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Whistleblowing without backlash

It is not unusual for staff to have concerns about what is happening in school. More often than not, they are relatively minor and can be easily resolved, but there are times when the concerns are about serious issues of unlawful conduct, financial malpractice, dangers to the public or damage to the environment. Staff are often wary of raising these issues in case they are accused of being troublemakers.

There should be no need to worry. The Public Disclosure Act 1998, the whistleblowing Act, has helped all employees to raise legitimate worries about school activities and practices without fearing any backlash.

All schools now have to tell staff how to raise concerns confidentially. Each school should have a policy that encourages staff to come forward with any concerns they may have about such diverse topics as potential breaches of law, health and safety risks, misuse of public funds and unethical or improper conduct. The onus is then on the school to decide what action to take about those concerns.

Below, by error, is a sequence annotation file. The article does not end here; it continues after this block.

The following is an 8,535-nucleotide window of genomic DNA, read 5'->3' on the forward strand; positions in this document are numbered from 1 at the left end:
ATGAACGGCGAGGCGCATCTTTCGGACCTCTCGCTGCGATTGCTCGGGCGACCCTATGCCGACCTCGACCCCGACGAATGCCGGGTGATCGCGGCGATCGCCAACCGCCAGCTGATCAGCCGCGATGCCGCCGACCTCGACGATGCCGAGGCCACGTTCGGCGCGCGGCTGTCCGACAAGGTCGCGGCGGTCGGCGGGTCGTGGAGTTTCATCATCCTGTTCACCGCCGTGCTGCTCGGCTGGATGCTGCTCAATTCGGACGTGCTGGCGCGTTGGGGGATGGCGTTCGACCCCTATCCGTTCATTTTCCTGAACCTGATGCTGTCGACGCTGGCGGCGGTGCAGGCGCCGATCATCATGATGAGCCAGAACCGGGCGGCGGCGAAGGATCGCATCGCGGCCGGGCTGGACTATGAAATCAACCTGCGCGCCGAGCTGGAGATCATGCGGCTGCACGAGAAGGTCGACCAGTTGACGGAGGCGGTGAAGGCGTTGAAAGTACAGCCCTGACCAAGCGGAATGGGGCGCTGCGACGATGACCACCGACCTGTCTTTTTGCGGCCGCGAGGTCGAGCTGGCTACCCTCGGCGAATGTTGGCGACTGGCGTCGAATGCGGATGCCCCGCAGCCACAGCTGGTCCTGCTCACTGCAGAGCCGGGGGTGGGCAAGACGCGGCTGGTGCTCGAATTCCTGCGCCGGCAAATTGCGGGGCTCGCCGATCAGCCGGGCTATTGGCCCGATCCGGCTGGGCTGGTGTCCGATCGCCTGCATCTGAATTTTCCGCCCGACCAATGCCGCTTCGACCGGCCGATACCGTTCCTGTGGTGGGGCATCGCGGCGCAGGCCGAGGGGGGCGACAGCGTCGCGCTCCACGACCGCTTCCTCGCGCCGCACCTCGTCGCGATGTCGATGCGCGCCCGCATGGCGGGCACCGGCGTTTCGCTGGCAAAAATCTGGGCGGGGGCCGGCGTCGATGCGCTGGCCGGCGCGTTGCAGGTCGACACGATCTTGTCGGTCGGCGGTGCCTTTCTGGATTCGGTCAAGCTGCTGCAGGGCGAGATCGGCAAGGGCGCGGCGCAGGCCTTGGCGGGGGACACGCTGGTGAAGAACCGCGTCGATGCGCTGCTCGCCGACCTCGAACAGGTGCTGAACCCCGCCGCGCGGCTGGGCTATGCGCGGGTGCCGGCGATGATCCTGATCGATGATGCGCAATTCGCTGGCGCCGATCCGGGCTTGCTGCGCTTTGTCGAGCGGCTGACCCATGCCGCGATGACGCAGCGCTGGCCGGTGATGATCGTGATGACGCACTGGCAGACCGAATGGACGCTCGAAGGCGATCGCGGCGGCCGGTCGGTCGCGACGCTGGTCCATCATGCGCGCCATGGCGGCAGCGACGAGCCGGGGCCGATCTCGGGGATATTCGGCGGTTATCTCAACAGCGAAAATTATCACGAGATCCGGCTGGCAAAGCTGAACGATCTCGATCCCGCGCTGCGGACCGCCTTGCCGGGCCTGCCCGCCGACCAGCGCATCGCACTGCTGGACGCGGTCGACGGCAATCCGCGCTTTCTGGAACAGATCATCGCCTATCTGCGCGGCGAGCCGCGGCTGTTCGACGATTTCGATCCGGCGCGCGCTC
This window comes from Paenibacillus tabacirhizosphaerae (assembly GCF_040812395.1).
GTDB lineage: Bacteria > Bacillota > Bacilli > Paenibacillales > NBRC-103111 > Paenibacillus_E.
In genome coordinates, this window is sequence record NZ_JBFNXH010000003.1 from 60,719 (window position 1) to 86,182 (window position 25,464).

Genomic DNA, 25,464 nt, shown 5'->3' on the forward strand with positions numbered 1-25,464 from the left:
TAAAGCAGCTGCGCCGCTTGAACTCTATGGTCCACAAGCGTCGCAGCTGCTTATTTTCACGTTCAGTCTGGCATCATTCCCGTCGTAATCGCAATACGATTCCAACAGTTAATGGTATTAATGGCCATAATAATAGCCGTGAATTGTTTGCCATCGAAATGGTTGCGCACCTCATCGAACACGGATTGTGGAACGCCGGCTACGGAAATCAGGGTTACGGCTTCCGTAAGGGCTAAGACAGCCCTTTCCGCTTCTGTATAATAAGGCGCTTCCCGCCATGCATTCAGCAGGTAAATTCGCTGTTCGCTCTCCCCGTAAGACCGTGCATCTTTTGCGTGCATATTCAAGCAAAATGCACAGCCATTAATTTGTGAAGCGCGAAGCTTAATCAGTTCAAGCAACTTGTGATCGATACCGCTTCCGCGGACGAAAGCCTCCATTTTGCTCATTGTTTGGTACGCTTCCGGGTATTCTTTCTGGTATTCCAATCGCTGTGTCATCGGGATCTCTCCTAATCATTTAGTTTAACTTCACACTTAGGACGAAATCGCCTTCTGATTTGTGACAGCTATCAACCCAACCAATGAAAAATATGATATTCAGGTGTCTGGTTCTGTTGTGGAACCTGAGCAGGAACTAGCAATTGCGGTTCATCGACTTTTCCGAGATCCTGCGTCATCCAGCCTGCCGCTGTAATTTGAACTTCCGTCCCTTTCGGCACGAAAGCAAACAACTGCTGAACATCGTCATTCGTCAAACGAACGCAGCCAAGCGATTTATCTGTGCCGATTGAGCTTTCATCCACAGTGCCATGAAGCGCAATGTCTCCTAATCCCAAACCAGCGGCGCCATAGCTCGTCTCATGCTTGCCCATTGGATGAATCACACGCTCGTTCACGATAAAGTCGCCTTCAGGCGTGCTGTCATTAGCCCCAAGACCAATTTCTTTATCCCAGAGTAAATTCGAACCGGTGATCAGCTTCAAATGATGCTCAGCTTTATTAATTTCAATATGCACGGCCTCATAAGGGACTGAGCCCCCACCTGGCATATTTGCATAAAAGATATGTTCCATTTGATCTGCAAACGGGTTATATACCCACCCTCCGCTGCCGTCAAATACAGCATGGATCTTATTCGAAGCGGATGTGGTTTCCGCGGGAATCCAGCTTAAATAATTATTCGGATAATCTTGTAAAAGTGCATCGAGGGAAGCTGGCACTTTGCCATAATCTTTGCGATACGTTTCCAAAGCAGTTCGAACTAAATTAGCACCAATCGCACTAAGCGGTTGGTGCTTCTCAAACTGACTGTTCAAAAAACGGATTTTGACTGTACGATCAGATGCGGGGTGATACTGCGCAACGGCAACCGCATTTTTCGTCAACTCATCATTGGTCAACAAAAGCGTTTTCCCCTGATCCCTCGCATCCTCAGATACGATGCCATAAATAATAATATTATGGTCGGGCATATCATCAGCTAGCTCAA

Normally a senior member of staff, or perhaps an independent outsider, will be asked to investigate, but some concerns will be resolved by agreed action without the need for investigation. In all cases it is important for the concerned person to receive feedback about what has been done.

The whole business can be traumatic for some staff and they might need counselling to be arranged. They have the right to the support of a union representative or a friend if called to a meeting.

Anyone who does blow the whistle will be protected from possible reprisals if they have a "reasonable belief" they have made a disclosure in good faith. But the Act warns that vexatious or malicious calls could result in disciplinary action.

Chris Lowe, Former headteacher and chief editor of Quick Guide Publishing.

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